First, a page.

Mississauga moves toward municipal bike-share scheme as province debates e-scooters
Cities have long been lending their residents books through the library system, now many in North America offer e-scooters and bikes. Across the continent, municipalities – including Hamilton, Toronto and Calgary – operate systems which allow tourists and locals to rent micro mobility transit for minutes or hours at a time.
Mississauga’s current reliance on the car is expensive and harmful to the long term health of its residents. Micro mobility, in the form of bikes and scooters, could be the perfect solution and help drive residents toward public transit by closing the gap between bus stops and people’s front doors.
A cyclist in Toronto takes advantage of the city's struggling bike-sharing system
In their infancy, plans are afoot to introduce such a scheme to the city, with staff preparing a final report. Following a presentation by Matthew Sweet, Manager of Active Transportation, Mississauga City Council unanimously voted to have staff build a plan to phase micro mobility into the lives of Mississaugans.
Bike and e-scooter sharing schemes are increasingly popular across the world, as cities look to increase active transport and reduce the number of single occupancy vehicles on the road. Mississauga’s micro mobility suggestions consider a reasonable journey to be five kilometres, offering increased connectivity, particularly around GO stations. In particular, current projections suggest this scheme could significantly increase ridership to Clarkson and Cooksville GO.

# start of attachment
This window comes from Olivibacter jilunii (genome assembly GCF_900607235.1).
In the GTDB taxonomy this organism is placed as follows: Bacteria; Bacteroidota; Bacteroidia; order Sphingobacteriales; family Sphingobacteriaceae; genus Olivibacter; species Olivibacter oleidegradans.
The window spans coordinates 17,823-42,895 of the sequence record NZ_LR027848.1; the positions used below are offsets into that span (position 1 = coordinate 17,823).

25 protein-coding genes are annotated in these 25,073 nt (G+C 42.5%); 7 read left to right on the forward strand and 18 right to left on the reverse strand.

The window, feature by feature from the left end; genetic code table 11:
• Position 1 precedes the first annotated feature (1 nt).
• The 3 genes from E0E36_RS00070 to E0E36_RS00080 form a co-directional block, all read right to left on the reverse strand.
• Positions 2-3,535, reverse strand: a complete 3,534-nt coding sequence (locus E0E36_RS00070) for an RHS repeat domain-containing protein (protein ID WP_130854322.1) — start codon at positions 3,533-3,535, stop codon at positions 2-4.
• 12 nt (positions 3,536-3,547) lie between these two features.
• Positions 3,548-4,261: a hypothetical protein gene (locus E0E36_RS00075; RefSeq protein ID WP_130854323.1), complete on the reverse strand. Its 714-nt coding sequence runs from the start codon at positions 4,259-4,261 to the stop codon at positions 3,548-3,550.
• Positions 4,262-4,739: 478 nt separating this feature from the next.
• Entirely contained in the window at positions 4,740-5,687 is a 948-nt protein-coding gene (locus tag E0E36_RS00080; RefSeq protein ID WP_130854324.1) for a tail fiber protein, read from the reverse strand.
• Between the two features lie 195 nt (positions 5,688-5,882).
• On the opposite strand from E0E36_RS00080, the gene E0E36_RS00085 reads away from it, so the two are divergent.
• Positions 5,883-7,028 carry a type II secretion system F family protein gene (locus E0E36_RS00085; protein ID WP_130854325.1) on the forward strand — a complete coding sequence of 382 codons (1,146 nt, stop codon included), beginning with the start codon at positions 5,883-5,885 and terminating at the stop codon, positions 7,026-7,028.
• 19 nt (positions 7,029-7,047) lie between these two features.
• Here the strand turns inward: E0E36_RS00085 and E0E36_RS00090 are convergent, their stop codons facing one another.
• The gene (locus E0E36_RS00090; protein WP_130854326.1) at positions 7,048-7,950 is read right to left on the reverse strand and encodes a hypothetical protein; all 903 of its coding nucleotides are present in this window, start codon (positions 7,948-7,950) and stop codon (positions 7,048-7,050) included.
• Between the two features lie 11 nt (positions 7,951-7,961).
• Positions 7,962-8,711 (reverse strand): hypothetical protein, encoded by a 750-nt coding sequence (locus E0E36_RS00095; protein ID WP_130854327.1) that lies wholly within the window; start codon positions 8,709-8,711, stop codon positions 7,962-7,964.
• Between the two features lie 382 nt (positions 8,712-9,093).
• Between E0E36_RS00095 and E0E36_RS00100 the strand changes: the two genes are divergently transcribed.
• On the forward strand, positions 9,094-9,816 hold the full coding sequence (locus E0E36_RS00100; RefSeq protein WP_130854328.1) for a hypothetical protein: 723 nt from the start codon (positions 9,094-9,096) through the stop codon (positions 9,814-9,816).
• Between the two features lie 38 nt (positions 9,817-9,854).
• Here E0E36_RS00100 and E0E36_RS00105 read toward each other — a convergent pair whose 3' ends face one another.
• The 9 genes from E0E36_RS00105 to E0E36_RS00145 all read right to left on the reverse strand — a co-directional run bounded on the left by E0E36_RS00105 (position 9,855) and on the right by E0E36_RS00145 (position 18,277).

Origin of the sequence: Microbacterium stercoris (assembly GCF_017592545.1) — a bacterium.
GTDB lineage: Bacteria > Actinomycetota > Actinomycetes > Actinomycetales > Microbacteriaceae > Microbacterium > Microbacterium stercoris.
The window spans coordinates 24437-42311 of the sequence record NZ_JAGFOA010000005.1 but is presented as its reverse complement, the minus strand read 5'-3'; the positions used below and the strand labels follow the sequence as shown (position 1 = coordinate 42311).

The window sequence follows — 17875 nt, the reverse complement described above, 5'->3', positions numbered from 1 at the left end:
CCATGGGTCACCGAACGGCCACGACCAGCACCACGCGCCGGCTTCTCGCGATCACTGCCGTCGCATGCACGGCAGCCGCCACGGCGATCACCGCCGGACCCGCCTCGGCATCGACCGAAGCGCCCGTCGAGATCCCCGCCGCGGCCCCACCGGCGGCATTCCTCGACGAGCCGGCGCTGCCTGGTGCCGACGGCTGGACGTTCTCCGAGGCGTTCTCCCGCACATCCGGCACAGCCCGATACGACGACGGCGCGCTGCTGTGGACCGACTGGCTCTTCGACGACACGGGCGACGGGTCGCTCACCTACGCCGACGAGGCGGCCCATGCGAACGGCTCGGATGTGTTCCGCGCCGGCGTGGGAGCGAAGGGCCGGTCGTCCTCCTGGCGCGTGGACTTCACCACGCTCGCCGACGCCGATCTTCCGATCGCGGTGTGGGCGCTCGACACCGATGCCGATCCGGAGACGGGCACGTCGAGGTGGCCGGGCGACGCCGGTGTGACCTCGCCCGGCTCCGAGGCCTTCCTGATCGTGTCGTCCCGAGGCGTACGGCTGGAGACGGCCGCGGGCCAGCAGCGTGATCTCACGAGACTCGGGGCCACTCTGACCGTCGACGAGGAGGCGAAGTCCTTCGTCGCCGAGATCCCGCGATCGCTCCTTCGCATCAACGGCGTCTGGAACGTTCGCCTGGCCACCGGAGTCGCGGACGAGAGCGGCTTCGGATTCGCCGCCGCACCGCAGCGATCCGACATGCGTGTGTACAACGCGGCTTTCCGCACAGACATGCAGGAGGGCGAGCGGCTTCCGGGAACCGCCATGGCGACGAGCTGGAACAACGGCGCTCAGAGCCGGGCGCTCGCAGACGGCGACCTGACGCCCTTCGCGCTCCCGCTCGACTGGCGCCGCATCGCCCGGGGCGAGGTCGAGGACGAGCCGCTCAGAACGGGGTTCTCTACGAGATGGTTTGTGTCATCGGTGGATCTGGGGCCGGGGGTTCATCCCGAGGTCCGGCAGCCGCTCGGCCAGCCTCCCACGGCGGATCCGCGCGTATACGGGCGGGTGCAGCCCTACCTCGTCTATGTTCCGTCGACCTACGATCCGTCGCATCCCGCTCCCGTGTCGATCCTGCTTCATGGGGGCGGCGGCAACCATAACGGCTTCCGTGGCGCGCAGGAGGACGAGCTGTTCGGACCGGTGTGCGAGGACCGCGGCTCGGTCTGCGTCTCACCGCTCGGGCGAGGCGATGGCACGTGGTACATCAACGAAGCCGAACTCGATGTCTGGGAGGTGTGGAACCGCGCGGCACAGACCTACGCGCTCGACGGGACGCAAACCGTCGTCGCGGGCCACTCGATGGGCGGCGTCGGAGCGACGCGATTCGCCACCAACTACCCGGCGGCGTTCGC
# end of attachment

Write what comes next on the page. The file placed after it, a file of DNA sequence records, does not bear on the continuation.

A Map of the possible bike-sharing alignment with Mississauga's GO stations
The introduction of microtransit systems in a city can take several forms. Some cities, such as Toronto, favour a docking system to rent bikes to citizens. This scheme requires “dumb” bikes to be taken from and returned to “smart” docks. Alternative schemes, such as the one currently operating in Hamilton, opt for dockless bikes, where GPS systems and payment options are located in the bikes themselves. With plans still at an early stage, both options are being explored by Mississauga.
Toronto would like to see its bike-sharing docks empty
Considering the city’s diverse population, the presentation also suggested that bike-sharing instructions should be offered in several unofficial languages, alongside considerations for those who are less technologically literate.
However, questions will naturally be raised as to the viability of such a scheme in Mississauga. As a city built around the car, many multi-lane roads are actively hostile to cyclists, making it an environment often dangerous to the amateur cyclist. Cycling infrastructure is being slowly phased into development within the city, though it has yet to be established in any meaningful way.
Another problem is the lack of density throughout most of the city. Aside from the Square One Mall city-centre area, it remains to be seen if enough residents or visitors could sustain a bike and scooter-sharing scheme, if the vast majority of people continue to be forced into cars because of the distances to destinations.
Maps showing the potential for bike-sharing trips
One project which could act as a major active transport asset for the city going forward is the planned Hurontario LRT, which is set to break ground in the spring. The light rail route includes provisions for active transportation, alongside a designated and buffered cycle lane.